T: So you want to add a bit of character by adding maybe some fresh pineapple or just changing that up. I feel like Dole is one of those things, it’s an ingredient where, as soon as you taste it, you almost know straight away. Like you said, it has that kind of consistency.

I: Yeah, it’s consistent. But you don’t get as much frothiness with it. It’s certainly not as acidic as fresh pineapple juice. So I would say, if you can, go juice yourself some pineapple. Especially if it’s ripe, you’ll taste the difference.

T: I bet there’s probably a ton of people out there with juicers that they maybe bought in January and have since stopped using. Definitely not speaking from personal experience there at all. So bring it back out. Bring out the juicer for the pineapple. And then Coco Lopez — COC as they say in Spanish. What is Coco Lopez, essentially? How does it differ from other products if I’m walking down the aisle and see coconut milk or other coconut products there?

I: Right. It’s a cream of coconut. I love Coco Lopez. It is not a health food. It is not only extremely high in all sorts of fats, both good and bad, but there are also just a bunch of preservatives in there. It’s pretty intense. If I had the time and the energy to make my own coconut cream, that’s what I would do. It’s not easy.

T: What might that process look like?

I: You take coconut sugar, there’s maceration involved, and there’s coconut oil involved. Honestly, I haven’t done it in quite some time. Christine, who’s my business partner at Leyenda, her husband K.J., who works at Long Island Bar, has a delicious homemade coconut cream recipe. And he was like, “You should use it at Leyenda.” We go through way too much coconut, so I’m not sure. But again, consistency and getting the coconut, it can be tricky. At Leyenda, we don’t use straight Coco Lopez. We do what we call “coco biz,” because I think that straight Coco Lopez is way too sweet and way too syrupy. You don’t really get that milky quality that I really like from coconut drinks. So we do equal parts Coco Lopez to full-fat coconut milk, and we blend them together. It’s a lot easier to use, it’s not as thick. It’s more syrupy, and you really get a lot more of that milkiness, which coconut cream is sometimes lacking. There’s a lot of coconut cream out there. They come in plastic bottles and cans, and you can make your own. You’ll probably have the best luck making your own. It’s very time consuming.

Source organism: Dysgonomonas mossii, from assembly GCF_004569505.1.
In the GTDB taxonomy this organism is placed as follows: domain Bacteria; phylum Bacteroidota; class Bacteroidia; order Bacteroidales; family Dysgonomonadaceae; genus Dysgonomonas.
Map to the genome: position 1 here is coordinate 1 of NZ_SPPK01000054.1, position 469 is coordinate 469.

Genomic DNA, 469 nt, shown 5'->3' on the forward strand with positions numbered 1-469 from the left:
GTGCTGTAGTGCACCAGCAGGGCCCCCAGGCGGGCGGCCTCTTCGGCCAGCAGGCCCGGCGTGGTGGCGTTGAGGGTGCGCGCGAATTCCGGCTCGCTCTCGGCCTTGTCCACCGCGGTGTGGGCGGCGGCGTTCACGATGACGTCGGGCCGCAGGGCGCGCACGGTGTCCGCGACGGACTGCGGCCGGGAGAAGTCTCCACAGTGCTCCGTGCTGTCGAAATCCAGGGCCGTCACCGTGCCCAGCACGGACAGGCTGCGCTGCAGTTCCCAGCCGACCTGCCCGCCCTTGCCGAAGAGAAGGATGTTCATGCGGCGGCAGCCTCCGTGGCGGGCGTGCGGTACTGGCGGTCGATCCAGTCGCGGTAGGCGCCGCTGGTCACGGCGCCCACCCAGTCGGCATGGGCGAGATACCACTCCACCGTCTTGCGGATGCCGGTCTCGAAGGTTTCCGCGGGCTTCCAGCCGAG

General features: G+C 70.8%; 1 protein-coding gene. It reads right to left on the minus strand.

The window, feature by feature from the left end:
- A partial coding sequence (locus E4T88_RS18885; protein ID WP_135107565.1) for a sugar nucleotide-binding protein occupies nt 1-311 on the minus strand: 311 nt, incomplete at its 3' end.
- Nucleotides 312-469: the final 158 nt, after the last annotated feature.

T: I love the fact that you said it’s not a health food, because that brings us back to our song. I do believe that Rupert Holmes’s ad that he put out in response said he’s not much into health food. So maybe this is starting to come back. The plot holes are not as thick as I thought they were. So then after that, we have fresh lime juice. Fresh is best. Any thoughts there?

I: I actually use lemon.

T: Lemon? OK. Is lime the standard or did I just completely mix that up?

I: People use all sorts. Traditionally, there is no lime, lemon, or citrus. Traditionally, you wouldn’t have any of that. Lime, in many ways, makes more sense geographically speaking and where it is in the world. But I actually had my mind changed when we were working on our classic cocktail specs at Leyenda. I was like, “quarter-ounce of lime,” and my head bartender Liane, “half-an-ounce of lemon.” Then we tasted it side by side, and it just worked. Limes are a bit bitter and sharper, whereas lemons are a little bit lighter and rounder. It just works better with the coconut.